Mr Smart said LionGold had easily completed a recent convertible bond raising for $US23 million, demonstrating its ability to get finance when needed.

”We are not concerned at all about access to finance,” he said.

”We do have other avenues of financing as and when required.”

Castlemaine’s non-executive chairman, Gary Scanlan, also pointed to that raising as proof that LionGold could get funds, despite the difficult economic conditions.

He said the takeover offer was a case of ”relative risk assessment” for Castlemaine shareholders, and he stood by his recommendation that shareholders accept the offer.

Investors did not appear to be deterred by the state of LionGold’s finances, with Castlemaine shares closing half a cent higher at 15.5¢. The stock was fetching closer to 9¢ before the takeover offer was launched in April.

Aside from Castlemaine and Signature, LionGold has tried to get the private Australian gold explorer Brimstone Resources, which holds leases in Western Australia and Victoria. Other acquisitions have been for assets in Mali, Ghana and might soon include Bolivia.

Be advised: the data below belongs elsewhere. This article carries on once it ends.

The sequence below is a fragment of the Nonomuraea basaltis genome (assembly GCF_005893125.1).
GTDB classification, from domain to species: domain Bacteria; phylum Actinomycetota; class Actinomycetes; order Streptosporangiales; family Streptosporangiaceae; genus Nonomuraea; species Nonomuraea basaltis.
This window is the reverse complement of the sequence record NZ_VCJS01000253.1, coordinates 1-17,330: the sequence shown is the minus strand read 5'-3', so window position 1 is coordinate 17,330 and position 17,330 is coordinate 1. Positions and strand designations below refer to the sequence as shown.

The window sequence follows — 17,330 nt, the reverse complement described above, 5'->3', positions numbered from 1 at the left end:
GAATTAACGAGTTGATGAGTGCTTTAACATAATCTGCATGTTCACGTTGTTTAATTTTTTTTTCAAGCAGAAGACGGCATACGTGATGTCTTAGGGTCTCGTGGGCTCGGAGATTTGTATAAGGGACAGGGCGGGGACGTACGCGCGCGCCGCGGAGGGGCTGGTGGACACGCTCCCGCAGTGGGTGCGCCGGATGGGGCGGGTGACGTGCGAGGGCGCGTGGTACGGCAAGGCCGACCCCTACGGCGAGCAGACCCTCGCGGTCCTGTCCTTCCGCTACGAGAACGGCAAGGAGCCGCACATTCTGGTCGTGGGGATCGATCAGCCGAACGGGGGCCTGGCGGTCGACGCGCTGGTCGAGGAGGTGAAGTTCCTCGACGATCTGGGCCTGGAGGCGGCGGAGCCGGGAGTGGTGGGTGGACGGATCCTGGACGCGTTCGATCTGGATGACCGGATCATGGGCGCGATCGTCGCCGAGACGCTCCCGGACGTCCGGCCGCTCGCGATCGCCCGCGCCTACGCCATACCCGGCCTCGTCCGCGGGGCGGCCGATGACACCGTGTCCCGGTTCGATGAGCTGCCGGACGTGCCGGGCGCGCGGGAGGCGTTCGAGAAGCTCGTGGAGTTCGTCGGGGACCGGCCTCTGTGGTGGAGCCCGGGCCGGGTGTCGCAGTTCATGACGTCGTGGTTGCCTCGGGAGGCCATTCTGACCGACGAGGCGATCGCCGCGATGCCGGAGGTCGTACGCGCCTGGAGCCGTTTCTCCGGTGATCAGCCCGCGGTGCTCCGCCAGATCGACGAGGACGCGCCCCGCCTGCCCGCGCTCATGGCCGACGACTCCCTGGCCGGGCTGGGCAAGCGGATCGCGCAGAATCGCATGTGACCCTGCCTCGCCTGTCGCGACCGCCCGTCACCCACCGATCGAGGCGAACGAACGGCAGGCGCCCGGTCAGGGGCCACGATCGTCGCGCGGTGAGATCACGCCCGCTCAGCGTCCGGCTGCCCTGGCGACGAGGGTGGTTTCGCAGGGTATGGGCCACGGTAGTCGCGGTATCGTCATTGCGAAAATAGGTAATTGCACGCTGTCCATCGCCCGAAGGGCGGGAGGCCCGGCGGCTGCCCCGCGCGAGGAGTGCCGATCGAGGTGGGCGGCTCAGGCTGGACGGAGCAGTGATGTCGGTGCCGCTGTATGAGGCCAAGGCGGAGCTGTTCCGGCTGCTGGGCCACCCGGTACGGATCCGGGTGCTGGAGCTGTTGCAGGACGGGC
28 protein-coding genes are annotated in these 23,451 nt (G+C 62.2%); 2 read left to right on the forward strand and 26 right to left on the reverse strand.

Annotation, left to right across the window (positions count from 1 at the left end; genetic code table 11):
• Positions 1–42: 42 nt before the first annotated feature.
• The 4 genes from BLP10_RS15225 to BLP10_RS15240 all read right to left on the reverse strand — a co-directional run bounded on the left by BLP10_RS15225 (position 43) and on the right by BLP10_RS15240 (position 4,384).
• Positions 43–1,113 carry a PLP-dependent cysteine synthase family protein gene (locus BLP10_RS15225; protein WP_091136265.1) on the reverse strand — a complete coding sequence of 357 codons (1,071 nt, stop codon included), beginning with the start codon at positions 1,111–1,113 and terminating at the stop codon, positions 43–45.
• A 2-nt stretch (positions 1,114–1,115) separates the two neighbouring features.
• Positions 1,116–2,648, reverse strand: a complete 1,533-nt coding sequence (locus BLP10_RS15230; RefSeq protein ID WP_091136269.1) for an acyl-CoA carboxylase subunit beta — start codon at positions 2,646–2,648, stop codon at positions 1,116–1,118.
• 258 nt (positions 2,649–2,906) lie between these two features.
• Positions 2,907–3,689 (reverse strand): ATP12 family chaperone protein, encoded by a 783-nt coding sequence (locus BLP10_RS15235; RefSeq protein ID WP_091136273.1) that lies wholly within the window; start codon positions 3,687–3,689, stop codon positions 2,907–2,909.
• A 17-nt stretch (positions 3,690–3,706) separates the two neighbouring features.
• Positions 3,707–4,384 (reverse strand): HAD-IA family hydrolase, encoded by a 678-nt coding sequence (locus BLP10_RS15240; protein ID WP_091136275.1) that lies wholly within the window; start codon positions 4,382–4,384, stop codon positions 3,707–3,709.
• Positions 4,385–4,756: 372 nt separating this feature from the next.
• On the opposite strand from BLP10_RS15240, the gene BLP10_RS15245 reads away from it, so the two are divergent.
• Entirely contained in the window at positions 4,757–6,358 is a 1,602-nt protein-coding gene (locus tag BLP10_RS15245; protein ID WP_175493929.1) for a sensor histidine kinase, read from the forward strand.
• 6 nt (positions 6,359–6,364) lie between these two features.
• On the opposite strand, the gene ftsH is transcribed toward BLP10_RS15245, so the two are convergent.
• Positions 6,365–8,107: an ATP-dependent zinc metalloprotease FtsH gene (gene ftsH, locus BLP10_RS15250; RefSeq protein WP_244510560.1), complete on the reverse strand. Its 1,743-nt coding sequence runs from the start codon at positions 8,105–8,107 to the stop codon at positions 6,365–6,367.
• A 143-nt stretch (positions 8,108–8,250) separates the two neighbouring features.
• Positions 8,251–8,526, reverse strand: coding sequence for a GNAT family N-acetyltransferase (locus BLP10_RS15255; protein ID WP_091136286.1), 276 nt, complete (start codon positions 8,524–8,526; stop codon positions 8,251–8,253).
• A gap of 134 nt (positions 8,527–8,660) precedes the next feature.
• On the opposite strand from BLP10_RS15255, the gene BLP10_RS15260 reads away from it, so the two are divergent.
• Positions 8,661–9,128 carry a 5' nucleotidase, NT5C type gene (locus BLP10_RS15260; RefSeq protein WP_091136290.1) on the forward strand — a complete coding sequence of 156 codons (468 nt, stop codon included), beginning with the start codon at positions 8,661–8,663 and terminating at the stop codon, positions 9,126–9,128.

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Greiner denies buy conspiracy

FORMER New South Wales premier Nick Greiner has denied allegations of bid-rigging brought against him by an investment company controlled by a Russian oligarch.
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Pala Investments, registered in the Swiss canton of Zug but ultimately controlled by Russian billionaire Vladimir Iorich, is suing Mr Greiner in a lawsuit also targeting the mining services company he chairs, Bradken, and the company’s chief executive, Brian Hodges.

In a lawsuit filed in May, the Swiss group alleges Bradken, Mr Greiner and Mr Hodges conspired with US private equity group Castle Harlan to buy cheaply an Australian subsidiary, Norcast Wear Solutions (NWS), which competed with Bradken.

However, in a response filed with the court on Tuesday, Bradken, Mr Greiner and Mr Hodges denied their ”commercial dealings” with Castle Harlan broke Australian competition law.

In addition to his role at Bradken, Mr Greiner sits on the board of Castle Harlan’s Australian affiliate, CHAMP.

While Castle Harlan is not a target of the Federal Court lawsuit, Pala last week filed a similar claim against it in the Supreme Court of New York.

In the Federal Court, Pala alleges Bradken and Castle Harlan reached an understanding that Castle Harlan would buy NWS, which makes liners for grinding mills, and then on-sell it to Bradken. Castle Harlan bought NWS in July last year for $190 million and that day flipped it to Bradken in a deal that earned it $US25 million.